A McCain-Lieberman Ticket? How About A Conservative Ticket Instead?
Here is the mother of all bad political ideas for Republicans…
“Columnist, blogger, novelist, and Army Reserve Col. Austin Bay (has anyone else ever had those credentials?) calls for a McCain-Lieberman ticket in 2008.
A Republican McCain-Lieberman ticket. Is that a fantasy? It strikes me as less improbable than the Kerry-McCain ticket MainStream Media reporters touted in 2004. McCain and Lieberman are friends, with a more cordial relationship now than Lieberman probably has with all but a few of his Democratic colleagues, who are busy endorsing this week’s primary winner Ned Lamont (as they pretty much have to do) and adding gratuitous comments (as Harry Reid and Charles Schumer did in their press release) about how Lieberman has been too cozy with George W. Bush. McCain and Lieberman have also been allies on important issues, on campaign finance regulation (cynically signed by Bush), on response to alleged climate change (where they stand opposite Bush), and on the war on terrorism and specifically the conflict in Iraq (on which they have been utterly steadfast).
…McCain-Lieberman would probably win easily. Pollster Scott Rasmussen has paired McCain and Rudy Giuliani against both Hillary Rodham Clinton and Al Gore in 26 states (subscription required).www.rasmussenreports.com I’m prohibited by membership agreement from disclosing the results, but I think I can say that both McCain and Giuliani run far ahead of both Clinton and Gore–and at a time when Republicans are not doing well in polling for 2006 races. McCain-Lieberman might run behind Bush-Cheney in the South, but that would still leave them ahead in most if not all of the region; they would probably run well ahead of Bush-Cheney on both coasts and would be competitive in many states where Bush-Cheney wasn’t.” — Michael Barone
What could be a worse idea than taking the guy who represents most of what’s wrong with the Republican Party and putting him together with a liberal
Democrat Independent so that they can be the standard bearers for the GOP?
We keep seeing some Republicans demand that the GOP move to the middle. Yet, who’s the most beloved Republican President of the last 50 years? Ronald Reagan, a guy who was 4 or 5 steps to George Bush’s right. How did Republicans manage to retake the house in 1994? By running against Clinton, of course, and by running on an agenda of balancing the budget, term limits, welfare reform, tax credits, being tough on crime and other conservative issues.
Let’s go another step further. Why is the GOP in trouble this year? As much as anything, it’s because the base is demotivated by the refusal of the President and the Republican Senate to cut spending and put a stop to illegal immigration. Again, the problem isn’t that the GOP in Washington has been too conservative, it’s that they haven’t been conservative enough.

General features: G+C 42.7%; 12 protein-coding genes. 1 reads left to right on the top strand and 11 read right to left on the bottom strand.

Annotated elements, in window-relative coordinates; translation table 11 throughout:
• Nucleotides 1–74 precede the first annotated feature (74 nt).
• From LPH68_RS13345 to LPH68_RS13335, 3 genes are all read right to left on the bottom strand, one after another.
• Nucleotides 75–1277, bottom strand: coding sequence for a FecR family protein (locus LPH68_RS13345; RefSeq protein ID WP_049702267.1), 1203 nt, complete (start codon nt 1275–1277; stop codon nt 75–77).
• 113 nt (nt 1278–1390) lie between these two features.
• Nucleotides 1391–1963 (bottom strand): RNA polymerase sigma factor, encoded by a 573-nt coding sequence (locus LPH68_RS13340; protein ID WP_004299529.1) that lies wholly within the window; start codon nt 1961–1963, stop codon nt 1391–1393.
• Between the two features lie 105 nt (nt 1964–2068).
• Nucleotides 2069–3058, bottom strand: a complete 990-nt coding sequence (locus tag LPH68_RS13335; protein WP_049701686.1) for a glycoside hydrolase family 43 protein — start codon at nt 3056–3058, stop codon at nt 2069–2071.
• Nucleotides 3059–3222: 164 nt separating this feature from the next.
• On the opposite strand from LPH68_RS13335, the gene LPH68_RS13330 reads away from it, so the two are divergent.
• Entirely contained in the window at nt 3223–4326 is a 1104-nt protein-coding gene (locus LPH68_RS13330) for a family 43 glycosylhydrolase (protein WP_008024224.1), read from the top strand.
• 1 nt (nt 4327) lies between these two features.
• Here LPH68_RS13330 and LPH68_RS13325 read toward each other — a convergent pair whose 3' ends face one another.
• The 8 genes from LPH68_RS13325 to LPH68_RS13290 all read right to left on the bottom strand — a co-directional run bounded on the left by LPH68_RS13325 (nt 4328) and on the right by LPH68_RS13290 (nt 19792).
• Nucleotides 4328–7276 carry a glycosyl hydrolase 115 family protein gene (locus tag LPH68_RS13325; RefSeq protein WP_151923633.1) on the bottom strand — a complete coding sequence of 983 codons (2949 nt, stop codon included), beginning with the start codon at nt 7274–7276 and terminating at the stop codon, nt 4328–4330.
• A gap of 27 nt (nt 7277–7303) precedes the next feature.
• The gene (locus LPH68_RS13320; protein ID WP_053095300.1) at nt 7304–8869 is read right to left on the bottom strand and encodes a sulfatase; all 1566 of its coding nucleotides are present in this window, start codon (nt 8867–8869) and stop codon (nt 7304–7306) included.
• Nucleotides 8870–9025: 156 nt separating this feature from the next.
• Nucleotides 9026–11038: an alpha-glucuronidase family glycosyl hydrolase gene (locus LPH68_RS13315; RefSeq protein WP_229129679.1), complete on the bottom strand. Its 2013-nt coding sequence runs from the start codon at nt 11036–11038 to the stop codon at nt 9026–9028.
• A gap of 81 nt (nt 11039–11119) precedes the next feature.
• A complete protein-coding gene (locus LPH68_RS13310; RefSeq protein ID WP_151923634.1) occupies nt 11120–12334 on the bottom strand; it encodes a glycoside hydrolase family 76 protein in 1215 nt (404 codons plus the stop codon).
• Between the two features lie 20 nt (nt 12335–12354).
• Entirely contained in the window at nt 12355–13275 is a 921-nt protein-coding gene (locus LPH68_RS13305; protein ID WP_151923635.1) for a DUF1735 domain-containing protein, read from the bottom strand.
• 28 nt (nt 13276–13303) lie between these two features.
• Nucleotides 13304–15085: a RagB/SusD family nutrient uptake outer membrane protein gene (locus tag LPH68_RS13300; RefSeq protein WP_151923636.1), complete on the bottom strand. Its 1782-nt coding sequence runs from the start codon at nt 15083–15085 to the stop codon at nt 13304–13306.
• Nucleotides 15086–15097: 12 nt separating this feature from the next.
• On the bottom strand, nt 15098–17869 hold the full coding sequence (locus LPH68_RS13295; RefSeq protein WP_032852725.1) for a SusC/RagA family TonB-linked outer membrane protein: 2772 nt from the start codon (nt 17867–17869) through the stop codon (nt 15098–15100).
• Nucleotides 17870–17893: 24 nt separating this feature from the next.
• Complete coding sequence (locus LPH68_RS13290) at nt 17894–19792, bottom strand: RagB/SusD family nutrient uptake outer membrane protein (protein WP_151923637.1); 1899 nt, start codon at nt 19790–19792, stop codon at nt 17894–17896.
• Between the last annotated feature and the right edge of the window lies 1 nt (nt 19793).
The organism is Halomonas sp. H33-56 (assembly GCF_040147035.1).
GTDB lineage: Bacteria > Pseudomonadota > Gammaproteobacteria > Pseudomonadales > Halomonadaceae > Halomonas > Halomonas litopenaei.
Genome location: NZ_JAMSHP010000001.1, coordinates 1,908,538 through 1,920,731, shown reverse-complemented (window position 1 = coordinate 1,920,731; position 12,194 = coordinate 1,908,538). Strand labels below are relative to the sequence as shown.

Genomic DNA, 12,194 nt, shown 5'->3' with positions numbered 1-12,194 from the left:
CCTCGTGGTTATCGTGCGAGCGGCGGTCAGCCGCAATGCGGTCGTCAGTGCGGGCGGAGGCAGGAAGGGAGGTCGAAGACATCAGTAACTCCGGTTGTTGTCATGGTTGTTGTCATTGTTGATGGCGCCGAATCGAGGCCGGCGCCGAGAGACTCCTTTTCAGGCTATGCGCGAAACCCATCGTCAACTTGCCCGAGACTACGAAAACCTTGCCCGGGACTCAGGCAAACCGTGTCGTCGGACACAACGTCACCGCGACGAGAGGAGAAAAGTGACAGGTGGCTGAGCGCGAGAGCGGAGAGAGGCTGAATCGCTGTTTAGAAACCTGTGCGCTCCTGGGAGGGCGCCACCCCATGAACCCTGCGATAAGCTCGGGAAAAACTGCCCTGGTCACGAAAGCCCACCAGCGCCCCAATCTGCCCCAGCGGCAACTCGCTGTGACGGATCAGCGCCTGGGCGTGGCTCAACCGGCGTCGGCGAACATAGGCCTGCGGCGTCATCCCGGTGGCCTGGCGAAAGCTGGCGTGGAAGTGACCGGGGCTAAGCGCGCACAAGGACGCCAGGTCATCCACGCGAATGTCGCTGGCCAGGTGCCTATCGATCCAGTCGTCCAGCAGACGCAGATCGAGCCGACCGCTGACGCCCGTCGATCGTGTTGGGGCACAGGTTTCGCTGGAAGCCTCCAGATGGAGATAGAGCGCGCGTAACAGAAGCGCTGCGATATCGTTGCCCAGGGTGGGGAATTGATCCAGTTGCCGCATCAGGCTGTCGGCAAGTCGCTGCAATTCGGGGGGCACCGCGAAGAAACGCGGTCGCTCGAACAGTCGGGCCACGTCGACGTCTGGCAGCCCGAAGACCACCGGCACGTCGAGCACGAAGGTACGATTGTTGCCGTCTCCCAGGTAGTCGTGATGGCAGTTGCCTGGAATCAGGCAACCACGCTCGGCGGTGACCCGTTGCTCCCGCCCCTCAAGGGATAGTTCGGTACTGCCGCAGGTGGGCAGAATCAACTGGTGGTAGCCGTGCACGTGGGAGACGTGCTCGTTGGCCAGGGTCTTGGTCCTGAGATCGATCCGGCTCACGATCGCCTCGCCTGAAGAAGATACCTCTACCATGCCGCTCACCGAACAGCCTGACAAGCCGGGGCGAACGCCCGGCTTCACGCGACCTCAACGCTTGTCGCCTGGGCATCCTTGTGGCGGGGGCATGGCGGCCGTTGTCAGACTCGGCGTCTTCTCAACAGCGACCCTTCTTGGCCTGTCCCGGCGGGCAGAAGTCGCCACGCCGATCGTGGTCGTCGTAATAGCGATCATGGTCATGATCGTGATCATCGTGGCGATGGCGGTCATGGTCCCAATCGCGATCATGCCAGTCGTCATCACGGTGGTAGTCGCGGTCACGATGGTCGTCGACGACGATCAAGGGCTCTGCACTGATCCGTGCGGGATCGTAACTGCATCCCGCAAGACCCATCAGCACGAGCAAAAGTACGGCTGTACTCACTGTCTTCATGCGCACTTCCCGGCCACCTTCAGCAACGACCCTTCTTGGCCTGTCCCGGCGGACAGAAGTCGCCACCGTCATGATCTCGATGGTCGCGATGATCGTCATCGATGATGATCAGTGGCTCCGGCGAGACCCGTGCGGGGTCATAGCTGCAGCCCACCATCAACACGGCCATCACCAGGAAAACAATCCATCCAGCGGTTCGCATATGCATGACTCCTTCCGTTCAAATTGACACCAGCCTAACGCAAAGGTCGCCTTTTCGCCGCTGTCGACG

So, why do people think that RINOs on the national ticket are the answer? Because they, incorrectly, believe that moderate candidates can draw in more independents and Democrats without paying a serious price with the base. What they forget is that by the time the liberal mainstream media spends half a year hammering away on the candidate, most of those Independents and Democrats will fall away. Moreover, like it or not, conservatives do believe in protest votes. There are a lot of conservatives that would rather lose in 2008 than have John McCain and Joe Lieberman represent the GOP to the American public for 4 to 8 years.
Additionally, this isn’t pro-sports. The point of winning isn’t just to wear your favorite team’s jersey and take pride that your side won. The point of winning elections is to make it possible to get your agenda through. So, why in the world would conservatives want candidates who aren’t even going to try to move the country to the right?
Here’s a better idea for 2008: why don’t we rally behind the most electable conservative candidate running and then help him make it to the White House? Then, that candidate can actually do his best to implement a conservative agenda, you know, like Reagan did. Republicans keep asking, “When is the next Reagan going to come along?” Well, if we want another Reagan in the White House, then we’ve got to try to elect another Reagan instead of being willing to settle for a McCain or a Giuliani because of the errant hope that they’ll be easier to elect.